Today I picked up some new stock for my planted 30 gallon sorority from my local petsmart. My haul included 5 black neon tetras, two mystery snails (one ivory, one blue), and 3 ghost shrimp. My hope is to add more to this group once this first group finishes it’s quarantine. I felt this was a great opportunity to talk about quarantine and how to set up a QT tank.
QT means quarantine in the hobby. It is probably the most important thing you need to do when keeping fish. Anything new, be it fish, invertebrate, or plant should be quarantined away from your stock for a period of at least two weeks. Personally I try to go at least 3-4 weeks before integrating any new animals into my tanks. Plants can be dipped in a light bleach solution or potassium permanganate to kill any bugs so QT is much easier to do with them but still important! Skipping this step could be the difference between a thriving tank and one that is taken down by illness.
Most people hear this but still end up having to learn it the hard way. I was one of those people. I foolishly added a shoal of neon tetras to my 29 gallon planted tank without quarantining them. In less than a week my entire tank had gone belly up. Out of around 10 female bettas only one survived, none of the neons survived, and I ended up taking the whole tank down to disinfect. Once you go through an ordeal like that you learn just how important it is to make sure your new stock is healthy before letting it come into contact with your existing stock.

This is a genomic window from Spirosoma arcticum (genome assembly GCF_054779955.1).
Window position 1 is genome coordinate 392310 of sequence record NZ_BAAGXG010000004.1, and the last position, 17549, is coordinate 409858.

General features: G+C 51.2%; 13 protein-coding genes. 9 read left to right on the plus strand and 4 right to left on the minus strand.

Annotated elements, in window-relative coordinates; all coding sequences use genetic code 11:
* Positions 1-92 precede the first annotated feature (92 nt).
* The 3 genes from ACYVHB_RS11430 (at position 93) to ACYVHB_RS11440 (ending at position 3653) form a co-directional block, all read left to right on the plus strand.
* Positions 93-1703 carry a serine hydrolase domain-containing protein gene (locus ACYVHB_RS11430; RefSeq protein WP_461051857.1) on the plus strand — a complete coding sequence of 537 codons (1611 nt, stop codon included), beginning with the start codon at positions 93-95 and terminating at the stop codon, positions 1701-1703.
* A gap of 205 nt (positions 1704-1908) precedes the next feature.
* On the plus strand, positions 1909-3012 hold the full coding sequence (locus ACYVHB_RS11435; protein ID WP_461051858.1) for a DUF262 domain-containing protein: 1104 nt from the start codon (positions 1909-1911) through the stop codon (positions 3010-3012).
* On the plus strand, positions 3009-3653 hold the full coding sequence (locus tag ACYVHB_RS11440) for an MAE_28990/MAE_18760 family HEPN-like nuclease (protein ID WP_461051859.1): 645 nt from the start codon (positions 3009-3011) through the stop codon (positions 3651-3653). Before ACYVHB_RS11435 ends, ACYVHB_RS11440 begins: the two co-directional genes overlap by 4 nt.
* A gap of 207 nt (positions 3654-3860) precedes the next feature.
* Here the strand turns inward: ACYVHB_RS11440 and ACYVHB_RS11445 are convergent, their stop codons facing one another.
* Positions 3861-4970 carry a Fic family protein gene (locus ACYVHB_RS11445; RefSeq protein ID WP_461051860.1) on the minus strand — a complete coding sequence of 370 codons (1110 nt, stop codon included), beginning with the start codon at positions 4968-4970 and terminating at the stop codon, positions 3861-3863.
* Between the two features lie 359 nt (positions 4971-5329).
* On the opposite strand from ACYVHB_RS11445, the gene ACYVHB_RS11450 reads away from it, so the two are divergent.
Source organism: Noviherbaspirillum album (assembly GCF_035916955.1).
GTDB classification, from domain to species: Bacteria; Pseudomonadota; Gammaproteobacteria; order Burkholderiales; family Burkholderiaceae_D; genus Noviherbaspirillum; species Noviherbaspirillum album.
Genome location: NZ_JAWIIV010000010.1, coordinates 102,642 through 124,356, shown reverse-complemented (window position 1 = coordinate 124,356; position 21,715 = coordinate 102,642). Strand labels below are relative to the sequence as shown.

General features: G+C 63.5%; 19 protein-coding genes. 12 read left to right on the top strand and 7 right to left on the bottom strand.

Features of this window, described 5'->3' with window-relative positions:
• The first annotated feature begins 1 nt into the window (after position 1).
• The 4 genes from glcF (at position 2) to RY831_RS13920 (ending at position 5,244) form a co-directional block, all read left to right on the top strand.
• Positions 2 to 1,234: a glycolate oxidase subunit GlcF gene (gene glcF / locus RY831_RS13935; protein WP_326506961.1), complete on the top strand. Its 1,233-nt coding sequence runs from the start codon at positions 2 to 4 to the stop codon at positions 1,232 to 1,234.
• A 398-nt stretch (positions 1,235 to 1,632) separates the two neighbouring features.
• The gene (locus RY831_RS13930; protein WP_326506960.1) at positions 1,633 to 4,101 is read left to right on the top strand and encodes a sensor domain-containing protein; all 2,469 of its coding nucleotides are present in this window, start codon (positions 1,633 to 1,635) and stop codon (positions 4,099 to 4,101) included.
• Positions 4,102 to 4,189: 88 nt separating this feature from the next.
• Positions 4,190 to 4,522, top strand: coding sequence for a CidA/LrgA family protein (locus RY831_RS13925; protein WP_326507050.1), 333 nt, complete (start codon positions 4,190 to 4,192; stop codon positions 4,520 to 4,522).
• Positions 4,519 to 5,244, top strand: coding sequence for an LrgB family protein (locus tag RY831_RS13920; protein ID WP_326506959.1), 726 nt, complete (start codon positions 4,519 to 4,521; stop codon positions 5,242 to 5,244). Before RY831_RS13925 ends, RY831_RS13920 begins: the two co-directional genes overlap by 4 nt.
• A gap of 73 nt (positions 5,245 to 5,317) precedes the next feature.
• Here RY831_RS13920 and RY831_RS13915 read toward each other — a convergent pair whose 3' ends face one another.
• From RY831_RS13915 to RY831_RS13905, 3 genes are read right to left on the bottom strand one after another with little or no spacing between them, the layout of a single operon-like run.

Now you might say to yourself “I don’t have room for another tank!” but a QT tank is meant to be temporary and very basic. It can be something as simple as a plastic bin which can double as equipment storage when not in use. I perfer to use a glass tank for QT however so I can better judge the health of the fish. My QT tank, and on occasion hospital tank, is a 5 gallon standard glass tank. For a larger group of fish a larger tank would obviously be needed. For my current needs, a 5 gallon suits just dandy.
So what do you need for this QT tank? Like I said before, these are basic, bare bones tanks. Keep it bare bottomed to better judge the health of the fish (you know what this means… poo checks!). A heater, thermometer, some plant cover (live or fake, your decision), and some type of aeration are all you need. Depending on the type of stock you have in the tank you may add some meds such as praziquantel to remove any parasites the animals may have. If you aren’t comfortable with meds, a warm tank with clean water will suffice just fine. To be on the safe side, I recommend QT-ing away from your current stock and do not mix equipment between the QT animals and your animals until the quarantine is complete.
Keep up with routine water changes on this tank for a minimum of two weeks, with a month or longer being preferable. If at the end of your QT period your stock is happy and healthy then you can go about introducing them into your larger tank. But that is a post for another time.
I’ll leave you with a few pictures from today to better give you an idea of my QT set up. Keep your fish safe and just keep swimmin’!